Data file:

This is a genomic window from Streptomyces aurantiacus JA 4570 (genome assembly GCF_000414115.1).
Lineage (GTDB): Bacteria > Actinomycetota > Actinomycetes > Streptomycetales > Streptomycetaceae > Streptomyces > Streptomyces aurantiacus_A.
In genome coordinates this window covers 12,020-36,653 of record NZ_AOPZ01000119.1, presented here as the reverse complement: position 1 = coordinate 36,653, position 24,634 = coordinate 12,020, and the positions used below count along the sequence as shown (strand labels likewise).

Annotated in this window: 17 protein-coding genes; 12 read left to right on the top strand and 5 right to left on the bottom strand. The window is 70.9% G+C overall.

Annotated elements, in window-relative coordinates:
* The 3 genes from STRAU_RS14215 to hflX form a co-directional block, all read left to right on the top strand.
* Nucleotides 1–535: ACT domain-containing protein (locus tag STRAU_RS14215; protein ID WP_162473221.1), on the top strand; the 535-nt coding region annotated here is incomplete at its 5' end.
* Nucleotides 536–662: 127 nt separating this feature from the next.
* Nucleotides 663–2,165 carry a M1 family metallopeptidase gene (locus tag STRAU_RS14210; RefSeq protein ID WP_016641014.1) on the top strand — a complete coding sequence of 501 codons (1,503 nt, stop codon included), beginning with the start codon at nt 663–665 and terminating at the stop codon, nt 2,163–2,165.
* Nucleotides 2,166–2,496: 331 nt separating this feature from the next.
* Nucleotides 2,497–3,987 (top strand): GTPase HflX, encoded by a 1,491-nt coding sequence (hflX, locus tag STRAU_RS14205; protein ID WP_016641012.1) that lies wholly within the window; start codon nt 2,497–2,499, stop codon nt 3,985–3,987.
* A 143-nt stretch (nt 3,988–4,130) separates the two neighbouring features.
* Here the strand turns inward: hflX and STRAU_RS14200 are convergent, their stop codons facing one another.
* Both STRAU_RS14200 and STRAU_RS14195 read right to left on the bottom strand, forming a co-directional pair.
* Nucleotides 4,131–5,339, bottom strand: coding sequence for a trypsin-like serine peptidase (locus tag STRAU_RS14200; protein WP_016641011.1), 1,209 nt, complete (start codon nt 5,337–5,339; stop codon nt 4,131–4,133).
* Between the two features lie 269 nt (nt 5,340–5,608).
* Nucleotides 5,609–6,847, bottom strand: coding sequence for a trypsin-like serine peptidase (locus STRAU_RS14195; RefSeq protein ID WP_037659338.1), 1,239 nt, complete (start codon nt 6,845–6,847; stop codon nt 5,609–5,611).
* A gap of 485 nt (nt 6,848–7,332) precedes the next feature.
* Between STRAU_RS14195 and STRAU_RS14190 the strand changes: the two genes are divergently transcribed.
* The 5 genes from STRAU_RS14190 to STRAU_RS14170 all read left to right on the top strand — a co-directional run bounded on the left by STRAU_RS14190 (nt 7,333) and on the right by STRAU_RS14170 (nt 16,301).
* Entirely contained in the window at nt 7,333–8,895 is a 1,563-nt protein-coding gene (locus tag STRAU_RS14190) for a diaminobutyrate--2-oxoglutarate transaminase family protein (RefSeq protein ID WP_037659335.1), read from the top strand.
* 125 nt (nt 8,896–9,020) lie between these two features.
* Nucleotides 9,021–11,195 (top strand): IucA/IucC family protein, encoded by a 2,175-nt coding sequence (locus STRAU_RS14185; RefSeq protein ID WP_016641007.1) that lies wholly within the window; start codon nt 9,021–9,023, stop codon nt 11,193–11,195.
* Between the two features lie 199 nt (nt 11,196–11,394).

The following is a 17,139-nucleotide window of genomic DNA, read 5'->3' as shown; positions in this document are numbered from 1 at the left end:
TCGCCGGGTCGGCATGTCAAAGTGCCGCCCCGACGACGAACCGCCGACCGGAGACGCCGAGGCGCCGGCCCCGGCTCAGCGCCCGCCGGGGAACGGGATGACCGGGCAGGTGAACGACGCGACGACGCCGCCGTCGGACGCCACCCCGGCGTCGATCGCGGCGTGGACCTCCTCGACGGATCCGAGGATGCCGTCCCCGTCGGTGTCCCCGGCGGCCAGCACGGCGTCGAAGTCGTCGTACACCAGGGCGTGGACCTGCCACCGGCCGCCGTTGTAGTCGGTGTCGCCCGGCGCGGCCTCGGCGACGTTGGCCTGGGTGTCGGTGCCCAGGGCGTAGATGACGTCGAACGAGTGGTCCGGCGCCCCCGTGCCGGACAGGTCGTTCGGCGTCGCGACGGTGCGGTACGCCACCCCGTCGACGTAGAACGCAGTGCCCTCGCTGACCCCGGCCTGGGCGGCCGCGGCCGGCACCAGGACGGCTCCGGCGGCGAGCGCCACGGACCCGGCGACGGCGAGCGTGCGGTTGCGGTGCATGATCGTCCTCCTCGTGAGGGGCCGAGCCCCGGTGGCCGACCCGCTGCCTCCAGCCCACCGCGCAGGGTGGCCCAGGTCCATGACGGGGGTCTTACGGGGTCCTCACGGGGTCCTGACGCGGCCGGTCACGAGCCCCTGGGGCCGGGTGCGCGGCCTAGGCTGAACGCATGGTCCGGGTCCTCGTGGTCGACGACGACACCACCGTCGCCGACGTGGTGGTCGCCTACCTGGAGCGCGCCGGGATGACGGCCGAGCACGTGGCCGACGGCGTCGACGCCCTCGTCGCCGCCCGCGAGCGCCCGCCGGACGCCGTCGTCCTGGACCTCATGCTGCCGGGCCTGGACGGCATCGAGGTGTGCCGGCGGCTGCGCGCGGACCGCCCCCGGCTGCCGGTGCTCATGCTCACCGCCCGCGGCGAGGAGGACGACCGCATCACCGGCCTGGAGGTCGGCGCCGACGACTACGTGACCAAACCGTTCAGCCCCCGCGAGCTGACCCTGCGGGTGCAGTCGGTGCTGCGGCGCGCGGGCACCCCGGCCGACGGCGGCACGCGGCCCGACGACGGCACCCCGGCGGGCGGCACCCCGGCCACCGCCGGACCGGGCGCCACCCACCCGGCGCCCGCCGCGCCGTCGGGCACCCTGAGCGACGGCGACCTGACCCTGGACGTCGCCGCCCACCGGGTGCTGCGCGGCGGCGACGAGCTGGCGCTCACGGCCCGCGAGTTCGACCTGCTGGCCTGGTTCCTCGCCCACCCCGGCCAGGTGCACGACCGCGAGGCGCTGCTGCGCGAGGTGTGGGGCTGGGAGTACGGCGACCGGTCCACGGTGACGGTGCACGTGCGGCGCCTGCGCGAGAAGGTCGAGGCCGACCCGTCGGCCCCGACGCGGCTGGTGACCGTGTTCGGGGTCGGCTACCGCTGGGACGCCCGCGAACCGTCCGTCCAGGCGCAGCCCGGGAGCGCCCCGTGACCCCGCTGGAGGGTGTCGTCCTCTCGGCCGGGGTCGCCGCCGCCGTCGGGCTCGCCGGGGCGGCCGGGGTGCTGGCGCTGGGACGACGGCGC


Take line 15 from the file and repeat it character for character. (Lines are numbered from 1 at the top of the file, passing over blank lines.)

* Nucleotides 4,131–5,339, bottom strand: coding sequence for a trypsin-like serine peptidase (locus tag STRAU_RS14200; protein WP_016641011.1), 1,209 nt, complete (start codon nt 5,337–5,339; stop codon nt 4,131–4,133).